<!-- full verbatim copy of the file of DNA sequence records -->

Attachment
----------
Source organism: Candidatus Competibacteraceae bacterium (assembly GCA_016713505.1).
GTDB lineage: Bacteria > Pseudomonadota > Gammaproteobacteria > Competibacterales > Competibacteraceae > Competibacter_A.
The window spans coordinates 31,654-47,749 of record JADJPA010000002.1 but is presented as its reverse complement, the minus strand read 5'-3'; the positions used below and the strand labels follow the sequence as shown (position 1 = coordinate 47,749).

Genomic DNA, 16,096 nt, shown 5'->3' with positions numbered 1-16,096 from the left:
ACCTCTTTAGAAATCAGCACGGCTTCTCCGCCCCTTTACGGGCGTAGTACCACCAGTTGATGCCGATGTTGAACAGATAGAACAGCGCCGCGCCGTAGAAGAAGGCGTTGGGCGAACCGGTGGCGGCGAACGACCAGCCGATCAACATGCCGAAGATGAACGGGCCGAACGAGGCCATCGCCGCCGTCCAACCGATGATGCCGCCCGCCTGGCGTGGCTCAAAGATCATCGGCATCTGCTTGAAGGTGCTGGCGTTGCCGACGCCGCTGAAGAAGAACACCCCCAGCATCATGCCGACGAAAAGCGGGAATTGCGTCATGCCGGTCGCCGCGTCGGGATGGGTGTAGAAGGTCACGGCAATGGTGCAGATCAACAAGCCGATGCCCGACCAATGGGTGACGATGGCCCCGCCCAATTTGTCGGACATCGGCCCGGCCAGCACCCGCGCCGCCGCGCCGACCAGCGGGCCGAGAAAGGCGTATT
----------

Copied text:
Source organism: Candidatus Competibacteraceae bacterium (assembly GCA_016713505.1).
GTDB lineage: Bacteria > Pseudomonadota > Gammaproteobacteria > Competibacterales > Competibacteraceae > Competibacter_A.
The window spans coordinates 31,654-47,749 of record JADJPA010000002.1 but is presented as its reverse complement, the minus strand read 5'-3'; the positions used below and the strand labels follow the sequence as shown (position 1 = coordinate 47,749).

Genomic DNA, 16,096 nt, shown 5'->3' with positions numbered 1-16,096 from the left:
ACCTCTTTAGAAATCAGCACGGCTTCTCCGCCCCTTTACGGGCGTAGTACCACCAGTTGATGCCGATGTTGAACAGATAGAACAGCGCCGCGCCGTAGAAGAAGGCGTTGGGCGAACCGGTGGCGGCGAACGACCAGCCGATCAACATGCCGAAGATGAACGGGCCGAACGAGGCCATCGCCGCCGTCCAACCGATGATGCCGCCCGCCTGGCGTGGCTCAAAGATCATCGGCATCTGCTTGAAGGTGCTGGCGTTGCCGACGCCGCTGAAGAAGAACACCCCCAGCATCATGCCGACGAAAAGCGGGAATTGCGTCATGCCGGTCGCCGCGTCGGGATGGGTGTAGAAGGTCACGGCAATGGTGCAGATCAACAAGCCGATGCCCGACCAATGGGTGACGATGGCCCCGCCCAATTTGTCGGACATCGGCCCGGCCAGCACCCGCGCCGCCGCGCCGACCAGCGGGCCGAGAAAGGCGTATT